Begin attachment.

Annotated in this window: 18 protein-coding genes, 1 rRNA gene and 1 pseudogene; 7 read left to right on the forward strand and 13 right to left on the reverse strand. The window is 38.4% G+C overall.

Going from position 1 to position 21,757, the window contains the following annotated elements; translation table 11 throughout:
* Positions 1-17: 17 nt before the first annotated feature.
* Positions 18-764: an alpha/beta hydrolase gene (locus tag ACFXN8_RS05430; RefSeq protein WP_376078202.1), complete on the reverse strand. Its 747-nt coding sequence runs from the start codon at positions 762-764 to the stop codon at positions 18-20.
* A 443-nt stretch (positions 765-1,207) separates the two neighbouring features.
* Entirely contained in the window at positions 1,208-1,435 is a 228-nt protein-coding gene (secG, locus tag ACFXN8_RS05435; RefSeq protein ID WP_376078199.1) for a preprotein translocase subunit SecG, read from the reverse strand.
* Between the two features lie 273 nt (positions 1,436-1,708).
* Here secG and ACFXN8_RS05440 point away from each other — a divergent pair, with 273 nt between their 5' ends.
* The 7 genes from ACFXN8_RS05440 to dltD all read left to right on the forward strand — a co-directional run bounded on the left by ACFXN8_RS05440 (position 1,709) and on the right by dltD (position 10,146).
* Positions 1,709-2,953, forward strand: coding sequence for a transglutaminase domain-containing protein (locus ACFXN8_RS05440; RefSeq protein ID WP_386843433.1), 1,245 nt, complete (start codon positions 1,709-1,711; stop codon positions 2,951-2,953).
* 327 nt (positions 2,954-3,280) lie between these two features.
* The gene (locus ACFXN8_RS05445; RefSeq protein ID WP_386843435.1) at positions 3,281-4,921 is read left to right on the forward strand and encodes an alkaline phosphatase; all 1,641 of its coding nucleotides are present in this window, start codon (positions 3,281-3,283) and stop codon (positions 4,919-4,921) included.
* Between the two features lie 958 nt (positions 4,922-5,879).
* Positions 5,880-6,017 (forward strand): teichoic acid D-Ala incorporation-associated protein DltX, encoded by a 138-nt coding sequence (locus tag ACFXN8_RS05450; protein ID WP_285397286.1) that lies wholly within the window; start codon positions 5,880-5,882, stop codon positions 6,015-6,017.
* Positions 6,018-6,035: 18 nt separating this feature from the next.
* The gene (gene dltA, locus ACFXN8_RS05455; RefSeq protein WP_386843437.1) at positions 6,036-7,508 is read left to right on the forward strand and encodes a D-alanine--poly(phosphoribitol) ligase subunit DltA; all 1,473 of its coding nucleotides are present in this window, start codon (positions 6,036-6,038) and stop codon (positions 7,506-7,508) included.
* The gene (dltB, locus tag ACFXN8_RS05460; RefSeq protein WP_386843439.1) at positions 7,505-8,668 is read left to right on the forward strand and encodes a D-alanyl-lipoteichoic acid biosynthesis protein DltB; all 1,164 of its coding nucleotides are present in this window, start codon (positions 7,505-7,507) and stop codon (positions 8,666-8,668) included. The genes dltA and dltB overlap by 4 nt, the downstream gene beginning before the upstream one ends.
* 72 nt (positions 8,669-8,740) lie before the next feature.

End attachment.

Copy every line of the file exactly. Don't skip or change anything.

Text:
Annotated in this window: 18 protein-coding genes, 1 rRNA gene and 1 pseudogene; 7 read left to right on the forward strand and 13 right to left on the reverse strand. The window is 38.4% G+C overall.

Going from position 1 to position 21,757, the window contains the following annotated elements; translation table 11 throughout:
* Positions 1-17: 17 nt before the first annotated feature.
* Positions 18-764: an alpha/beta hydrolase gene (locus tag ACFXN8_RS05430; RefSeq protein WP_376078202.1), complete on the reverse strand. Its 747-nt coding sequence runs from the start codon at positions 762-764 to the stop codon at positions 18-20.
* A 443-nt stretch (positions 765-1,207) separates the two neighbouring features.
* Entirely contained in the window at positions 1,208-1,435 is a 228-nt protein-coding gene (secG, locus tag ACFXN8_RS05435; RefSeq protein ID WP_376078199.1) for a preprotein translocase subunit SecG, read from the reverse strand.
* Between the two features lie 273 nt (positions 1,436-1,708).
* Here secG and ACFXN8_RS05440 point away from each other — a divergent pair, with 273 nt between their 5' ends.
* The 7 genes from ACFXN8_RS05440 to dltD all read left to right on the forward strand — a co-directional run bounded on the left by ACFXN8_RS05440 (position 1,709) and on the right by dltD (position 10,146).
* Positions 1,709-2,953, forward strand: coding sequence for a transglutaminase domain-containing protein (locus ACFXN8_RS05440; RefSeq protein ID WP_386843433.1), 1,245 nt, complete (start codon positions 1,709-1,711; stop codon positions 2,951-2,953).
* 327 nt (positions 2,954-3,280) lie between these two features.
* The gene (locus ACFXN8_RS05445; RefSeq protein ID WP_386843435.1) at positions 3,281-4,921 is read left to right on the forward strand and encodes an alkaline phosphatase; all 1,641 of its coding nucleotides are present in this window, start codon (positions 3,281-3,283) and stop codon (positions 4,919-4,921) included.
* Between the two features lie 958 nt (positions 4,922-5,879).
* Positions 5,880-6,017 (forward strand): teichoic acid D-Ala incorporation-associated protein DltX, encoded by a 138-nt coding sequence (locus tag ACFXN8_RS05450; protein ID WP_285397286.1) that lies wholly within the window; start codon positions 5,880-5,882, stop codon positions 6,015-6,017.
* Positions 6,018-6,035: 18 nt separating this feature from the next.
* The gene (gene dltA, locus ACFXN8_RS05455; RefSeq protein WP_386843437.1) at positions 6,036-7,508 is read left to right on the forward strand and encodes a D-alanine--poly(phosphoribitol) ligase subunit DltA; all 1,473 of its coding nucleotides are present in this window, start codon (positions 6,036-6,038) and stop codon (positions 7,506-7,508) included.
* The gene (dltB, locus tag ACFXN8_RS05460; RefSeq protein WP_386843439.1) at positions 7,505-8,668 is read left to right on the forward strand and encodes a D-alanyl-lipoteichoic acid biosynthesis protein DltB; all 1,164 of its coding nucleotides are present in this window, start codon (positions 7,505-7,507) and stop codon (positions 8,666-8,668) included. The genes dltA and dltB overlap by 4 nt, the downstream gene beginning before the upstream one ends.
* 72 nt (positions 8,669-8,740) lie before the next feature.